How to Use the Free Cross-Section Calculator
The ClearCalcs cross-section calculator allows the user to input the geometry of an arbitrary cross-section using either simple dimensions of common shapes, or fully-custom outline definitions. It then determines the elastic, warping, and/or plastic properties of that section - including areas, centroid coordinates, second moments of area / moments of inertia, section moduli, principal axes, torsion constant, and more!
You can use the cross-section properties from this tool in our free beam calculator.
Signing up for a ClearCalcs account will unlock further advanced features for design and analysis of beams and a variety of other structural elements - and allow the use of these custom cross-sections in those designs. ClearCalcs enables design in steel, concrete and timber, according to Australian, US and EU Standards.
The sheet is divided into two main sections:
- 'Key Properties', where the geometry of the cross-section is defined.
- 'Summary', where the type of analysis is selected and the calculated properties are displayed.
A ‘Comments’ section is also included for the user to leave any specific design notes. Clicking on any of the input/property labels gives a descriptive reference explanation.
1. Input Key Properties
First, select the Cross-Section Type from the drop-down menu just below the diagram. When you do so, the input boxes below it will change to those required for the given type of cross-section.
For example, a rectangle has two dimensions to define it: Depth and Breadth. Both dimensions must be greater than zero, but there are no other restrictions.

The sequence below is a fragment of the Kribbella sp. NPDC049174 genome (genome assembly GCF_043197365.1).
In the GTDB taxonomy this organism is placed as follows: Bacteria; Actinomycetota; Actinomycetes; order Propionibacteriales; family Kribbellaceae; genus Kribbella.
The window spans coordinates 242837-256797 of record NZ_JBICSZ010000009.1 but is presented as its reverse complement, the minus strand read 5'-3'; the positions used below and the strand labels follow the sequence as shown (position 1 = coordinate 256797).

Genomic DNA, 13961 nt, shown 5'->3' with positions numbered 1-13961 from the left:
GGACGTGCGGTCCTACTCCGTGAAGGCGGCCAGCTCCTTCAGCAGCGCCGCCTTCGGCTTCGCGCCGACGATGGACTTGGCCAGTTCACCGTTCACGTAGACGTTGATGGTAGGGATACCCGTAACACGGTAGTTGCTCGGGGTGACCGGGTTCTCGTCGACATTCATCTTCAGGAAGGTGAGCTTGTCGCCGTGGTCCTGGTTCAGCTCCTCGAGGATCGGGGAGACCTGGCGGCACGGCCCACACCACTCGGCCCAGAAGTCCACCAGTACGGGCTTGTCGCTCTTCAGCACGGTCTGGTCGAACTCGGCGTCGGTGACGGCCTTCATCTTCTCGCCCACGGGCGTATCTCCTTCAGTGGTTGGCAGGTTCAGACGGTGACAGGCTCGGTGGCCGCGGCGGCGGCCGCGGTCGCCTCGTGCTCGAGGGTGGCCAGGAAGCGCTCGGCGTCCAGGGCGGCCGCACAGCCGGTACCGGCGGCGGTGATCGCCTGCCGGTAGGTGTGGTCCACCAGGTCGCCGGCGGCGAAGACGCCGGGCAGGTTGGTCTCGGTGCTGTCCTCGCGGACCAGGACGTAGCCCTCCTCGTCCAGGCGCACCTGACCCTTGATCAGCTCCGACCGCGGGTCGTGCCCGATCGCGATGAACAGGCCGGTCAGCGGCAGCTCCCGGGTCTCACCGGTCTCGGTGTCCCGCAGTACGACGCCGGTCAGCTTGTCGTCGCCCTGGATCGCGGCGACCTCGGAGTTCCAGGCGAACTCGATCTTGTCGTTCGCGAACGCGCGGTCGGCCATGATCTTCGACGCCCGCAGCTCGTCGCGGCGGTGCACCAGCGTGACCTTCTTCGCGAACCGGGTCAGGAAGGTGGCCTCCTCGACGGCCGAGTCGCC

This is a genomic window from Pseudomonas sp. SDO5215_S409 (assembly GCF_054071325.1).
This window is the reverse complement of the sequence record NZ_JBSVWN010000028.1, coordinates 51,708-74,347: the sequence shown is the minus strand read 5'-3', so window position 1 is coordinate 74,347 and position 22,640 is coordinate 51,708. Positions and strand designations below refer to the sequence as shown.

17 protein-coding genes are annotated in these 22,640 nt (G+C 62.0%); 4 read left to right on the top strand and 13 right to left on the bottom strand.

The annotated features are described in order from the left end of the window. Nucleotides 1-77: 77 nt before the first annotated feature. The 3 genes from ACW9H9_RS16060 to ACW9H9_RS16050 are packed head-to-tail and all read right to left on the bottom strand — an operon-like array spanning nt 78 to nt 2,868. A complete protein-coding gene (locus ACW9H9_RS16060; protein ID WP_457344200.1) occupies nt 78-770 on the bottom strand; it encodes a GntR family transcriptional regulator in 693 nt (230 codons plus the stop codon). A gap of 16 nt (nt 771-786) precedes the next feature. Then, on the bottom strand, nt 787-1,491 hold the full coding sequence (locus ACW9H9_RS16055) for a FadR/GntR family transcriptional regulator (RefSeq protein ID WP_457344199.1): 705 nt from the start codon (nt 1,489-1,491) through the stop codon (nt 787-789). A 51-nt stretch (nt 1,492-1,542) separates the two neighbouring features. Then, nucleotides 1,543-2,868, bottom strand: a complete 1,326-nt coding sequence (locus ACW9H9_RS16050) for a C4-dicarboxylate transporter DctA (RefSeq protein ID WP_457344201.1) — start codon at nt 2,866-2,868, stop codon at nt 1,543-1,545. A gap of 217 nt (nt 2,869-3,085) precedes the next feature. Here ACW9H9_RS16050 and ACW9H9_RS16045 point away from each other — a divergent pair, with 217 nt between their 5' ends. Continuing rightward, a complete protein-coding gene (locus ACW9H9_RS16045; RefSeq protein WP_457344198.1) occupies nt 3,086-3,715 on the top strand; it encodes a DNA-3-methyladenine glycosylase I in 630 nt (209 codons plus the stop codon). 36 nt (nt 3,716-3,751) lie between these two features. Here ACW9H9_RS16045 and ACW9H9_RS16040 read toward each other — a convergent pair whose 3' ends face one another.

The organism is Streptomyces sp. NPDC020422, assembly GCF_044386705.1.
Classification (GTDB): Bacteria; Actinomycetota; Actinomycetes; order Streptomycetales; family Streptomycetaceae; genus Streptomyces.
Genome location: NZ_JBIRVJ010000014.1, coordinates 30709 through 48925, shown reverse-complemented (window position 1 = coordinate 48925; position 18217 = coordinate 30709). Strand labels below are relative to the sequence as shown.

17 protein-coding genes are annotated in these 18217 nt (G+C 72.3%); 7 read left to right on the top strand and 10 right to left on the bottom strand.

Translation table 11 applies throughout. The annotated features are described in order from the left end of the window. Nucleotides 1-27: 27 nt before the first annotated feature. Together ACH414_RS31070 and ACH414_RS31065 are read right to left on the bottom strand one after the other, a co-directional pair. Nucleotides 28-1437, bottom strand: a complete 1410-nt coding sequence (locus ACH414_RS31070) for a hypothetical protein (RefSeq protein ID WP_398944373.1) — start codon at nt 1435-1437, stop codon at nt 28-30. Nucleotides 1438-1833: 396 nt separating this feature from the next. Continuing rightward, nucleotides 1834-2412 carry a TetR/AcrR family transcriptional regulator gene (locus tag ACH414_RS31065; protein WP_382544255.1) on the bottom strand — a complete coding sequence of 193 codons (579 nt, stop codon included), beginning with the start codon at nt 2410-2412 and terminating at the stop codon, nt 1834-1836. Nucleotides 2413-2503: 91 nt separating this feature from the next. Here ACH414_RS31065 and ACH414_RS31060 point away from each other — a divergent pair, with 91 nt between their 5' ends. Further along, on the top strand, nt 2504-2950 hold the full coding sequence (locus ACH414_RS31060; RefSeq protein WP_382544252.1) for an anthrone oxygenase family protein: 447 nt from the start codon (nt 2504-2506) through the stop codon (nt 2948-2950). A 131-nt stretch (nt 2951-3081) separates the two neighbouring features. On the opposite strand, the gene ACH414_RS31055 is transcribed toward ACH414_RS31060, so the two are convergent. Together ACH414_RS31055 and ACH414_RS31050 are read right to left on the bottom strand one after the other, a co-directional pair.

Some other cross-section types have specific restrictions. For example, an I-section's Depth must be greater must be greater than two times the Flange Thickness plus two times the Inner Radius. Restrictions such as these are merely logical restrictions on the geometry; overlaps or incomplete fillet radii are not physically possible.
The diagram in this section will show the cross-section as it has been input, as well as some of the key properties of that cross-section - including centroid, principal axis orientation, and, if the relevant analysis types have been performed, plastic centroid and shear centre.
Calculation Summary Outputs and Analysis Types
Four different Analysis Type options are available: "Elastic Only", "Elastic + Warping", "Elastic + Plastic", and "Everything". The default, and fastest, option is "Elastic Only", while the other options add warping and/or plastic analyses as well. Note that an elastic analysis is always performed in every option. The various outputs calculated in each of these analysis types are described below:
- Angle of Major Principal Axis: The major principal axis (the "1" axis) may be inclined for non-symmetric sections, or it may be at 90 degrees if the section has more lateral than vertical stiffness. This defines its angle, relative to the X-axis. Note that the minor principal axis (the "2" axis) is exactly perpendicular to this. The principal axis orientation is also indicated on the cross-section diagram.
- Area: The cross-sectional area of the section. This value is commonly used in determining the axial strength of a column.
- First Moments of Area: The first moments of area are relevant for certain shear calculations, such as shear flow. Note that the first moments are area are taken about the centroid and the geometric axes.